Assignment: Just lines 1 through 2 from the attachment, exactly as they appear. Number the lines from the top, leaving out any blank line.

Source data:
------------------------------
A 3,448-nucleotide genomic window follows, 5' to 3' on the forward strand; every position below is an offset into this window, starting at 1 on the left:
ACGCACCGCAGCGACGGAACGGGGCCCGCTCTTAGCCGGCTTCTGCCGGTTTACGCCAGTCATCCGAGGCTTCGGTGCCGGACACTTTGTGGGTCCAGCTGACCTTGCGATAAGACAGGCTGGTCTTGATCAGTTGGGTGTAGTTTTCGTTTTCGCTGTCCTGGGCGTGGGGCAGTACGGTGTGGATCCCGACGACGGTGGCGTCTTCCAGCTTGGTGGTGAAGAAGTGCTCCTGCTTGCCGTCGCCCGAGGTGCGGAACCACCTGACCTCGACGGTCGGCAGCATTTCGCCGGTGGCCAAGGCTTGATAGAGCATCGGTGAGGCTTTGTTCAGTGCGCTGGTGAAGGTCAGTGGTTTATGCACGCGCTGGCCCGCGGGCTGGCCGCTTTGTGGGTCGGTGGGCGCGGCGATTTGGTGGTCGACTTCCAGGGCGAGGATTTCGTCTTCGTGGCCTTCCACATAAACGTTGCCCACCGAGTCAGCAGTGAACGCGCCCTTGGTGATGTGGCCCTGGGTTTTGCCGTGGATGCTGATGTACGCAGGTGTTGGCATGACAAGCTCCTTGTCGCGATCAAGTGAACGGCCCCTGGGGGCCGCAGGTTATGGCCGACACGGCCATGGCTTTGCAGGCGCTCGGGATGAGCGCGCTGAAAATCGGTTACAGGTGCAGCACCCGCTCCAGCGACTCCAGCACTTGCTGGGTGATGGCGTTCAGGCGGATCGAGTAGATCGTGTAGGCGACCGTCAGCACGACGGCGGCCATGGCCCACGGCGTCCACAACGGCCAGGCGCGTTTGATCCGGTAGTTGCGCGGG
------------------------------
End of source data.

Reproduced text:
A 3,448-nucleotide genomic window follows, 5' to 3' on the forward strand; every position below is an offset into this window, starting at 1 on the left:
ACGCACCGCAGCGACGGAACGGGGCCCGCTCTTAGCCGGCTTCTGCCGGTTTACGCCAGTCATCCGAGGCTTCGGTGCCGGACACTTTGTGGGTCCAGCTGACCTTGCGATAAGACAGGCTGGTCTTGATCAGTTGGGTGTAGTTTTCGTTTTCGCTGTCCTGGGCGTGGGGCAGTACGGTGTGGATCCCGACGACGGTGGCGTCTTCCAGCTTGGTGGTGAAGAAGTGCTCCTGCTTGCCGTCGCCCGAGGTGCGGAACCACCTGACCTCGACGGTCGGCAGCATTTCGCCGGTGGCCAAGGCTTGATAGAGCATCGGTGAGGCTTTGTTCAGTGCGCTGGTGAAGGTCAGTGGTTTATGCACGCGCTGGCCCGCGGGCTGGCCGCTTTGTGGGTCGGTGGGCGCGGCGATTTGGTGGTCGACTTCCAGGGCGAGGATTTCGTCTTCGTGGCCTTCCACATAAACGTTGCCCACCGAGTCAGCAGTGAACGCGCCCTTGGTGATGTGGCCCTGGGTTTTGCCGTGGATGCTGATGTACGCAGGTGTTGGCATGACAAGCTCCTTGTCGCGATCAAGTGAACGGCCCCTGGGGGCCGCAGGTTATGGCCGACACGGCCATGGCTTTGCAGGCGCTCGGGATGAGCGCGCTGAAAATCGGTTACAGGTGCAGCACCCGCTCCAGCGACTCCAGCACTTGCTGGGTGATGGCGTTCAGGCGGATCGAGTAGATCGTGTAGGCGACCGTCAGCACGACGGCGGCCATGGCCCACGGCGTCCACAACGGCCAGGCGCGTTTGATCCGGTAGTTGCGCGGG